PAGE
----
issn = "1360-8592",
publisher = "Churchill Livingstone",
number = "2",

}

The Functional Movement Screen as a predictor of police recruit occupational task performance. / Bock, Claire; Stierli, Michael; Hinton, Benjamin; Orr, Robin.

In: Journal of Bodywork and Movement Therapies, Vol. 20, No. 2, 04.2016, p. 310-315.

Research output: Contribution to journalArticleResearchpeer-review

TY - JOUR

T1 - The Functional Movement Screen as a predictor of police recruit occupational task performance

AU - Bock, Claire

AU - Stierli, Michael

AU - Hinton, Benjamin

AU - Orr, Robin

N1 - Copyright © 2015 Elsevier Ltd. All rights reserved.

PY - 2016/4

Y1 - 2016/4

N2 - AIM: The aim of this study was to determine whether poor movement patterns impact on police recruit task performance.METHODS: Fifty-three volunteers were randomly selected from a pool of 173 police recruits attending basic recruit training. Relationships between movement performance, as measured by the Functional Movement Screen, and four occupational tasks were investigated.RESULTS: Eleven percent failed the marksmanship and baton strike assessments, 21% failed defensive tactics and 36% failed the tactical options assessment. Mean Functional Movement Screen score was 13.96 points (±1.99 points). Only the tactical options assessment approached a significant difference (p = 0.077) between pass/fail recruits. When Functional Movement Screen scores when graded as pass (14+) or fail (<14) again only the tactical options assessment approached significance (p = 0.057).CONCLUSION: The results of this study suggest that a relationship between an officer's movement patterns and occupational performance, most notably choice of tactical options, may exist.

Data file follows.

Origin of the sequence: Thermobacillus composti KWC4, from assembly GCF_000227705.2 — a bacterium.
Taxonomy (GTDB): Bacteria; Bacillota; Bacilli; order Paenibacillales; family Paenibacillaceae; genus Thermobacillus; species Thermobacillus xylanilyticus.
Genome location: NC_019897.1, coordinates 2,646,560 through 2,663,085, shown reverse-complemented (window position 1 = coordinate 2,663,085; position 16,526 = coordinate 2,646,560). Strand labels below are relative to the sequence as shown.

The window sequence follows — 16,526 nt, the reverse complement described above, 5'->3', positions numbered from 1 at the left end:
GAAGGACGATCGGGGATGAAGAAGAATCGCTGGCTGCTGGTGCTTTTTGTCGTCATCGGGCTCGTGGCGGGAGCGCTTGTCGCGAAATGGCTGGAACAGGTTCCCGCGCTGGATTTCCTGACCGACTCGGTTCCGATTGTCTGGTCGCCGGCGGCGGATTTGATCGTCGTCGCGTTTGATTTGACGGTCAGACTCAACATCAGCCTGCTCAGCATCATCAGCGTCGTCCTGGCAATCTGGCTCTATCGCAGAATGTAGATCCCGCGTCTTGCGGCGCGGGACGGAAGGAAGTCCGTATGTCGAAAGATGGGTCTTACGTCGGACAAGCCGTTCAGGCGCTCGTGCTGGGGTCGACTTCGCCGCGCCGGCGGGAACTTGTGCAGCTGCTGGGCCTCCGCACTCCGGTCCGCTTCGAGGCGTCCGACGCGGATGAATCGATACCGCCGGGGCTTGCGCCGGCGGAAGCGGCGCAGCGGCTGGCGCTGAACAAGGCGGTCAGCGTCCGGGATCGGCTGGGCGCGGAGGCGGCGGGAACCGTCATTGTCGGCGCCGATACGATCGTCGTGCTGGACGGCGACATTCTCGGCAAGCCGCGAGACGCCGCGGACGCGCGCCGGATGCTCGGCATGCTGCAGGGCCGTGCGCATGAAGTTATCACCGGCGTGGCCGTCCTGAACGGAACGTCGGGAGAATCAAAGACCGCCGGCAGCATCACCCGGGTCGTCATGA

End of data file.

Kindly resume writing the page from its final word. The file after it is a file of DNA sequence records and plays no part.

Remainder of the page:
AB - AIM: The aim of this study was to determine whether poor movement patterns impact on police recruit task performance.METHODS: Fifty-three volunteers were randomly selected from a pool of 173 police recruits attending basic recruit training. Relationships between movement performance, as measured by the Functional Movement Screen, and four occupational tasks were investigated.RESULTS: Eleven percent failed the marksmanship and baton strike assessments, 21% failed defensive tactics and 36% failed the tactical options assessment. Mean Functional Movement Screen score was 13.96 points (±1.99 points). Only the tactical options assessment approached a significant difference (p = 0.077) between pass/fail recruits. When Functional Movement Screen scores when graded as pass (14+) or fail (<14) again only the tactical options assessment approached significance (p = 0.057).CONCLUSION: The results of this study suggest that a relationship between an officer's movement patterns and occupational performance, most notably choice of tactical options, may exist.

UR - http://www.scopus.com/inward/record.url?scp=84949638100&partnerID=8YFLogxK

U2 - 10.1016/j.jbmt.2015.11.006

DO - 10.1016/j.jbmt.2015.11.006

M3 - Article

VL - 20

SP - 310

EP - 315

JO - Journal of Bodywork and Movement Therapies

JF - Journal of Bodywork and Movement Therapies

SN - 1360-8592

IS - 2

ER -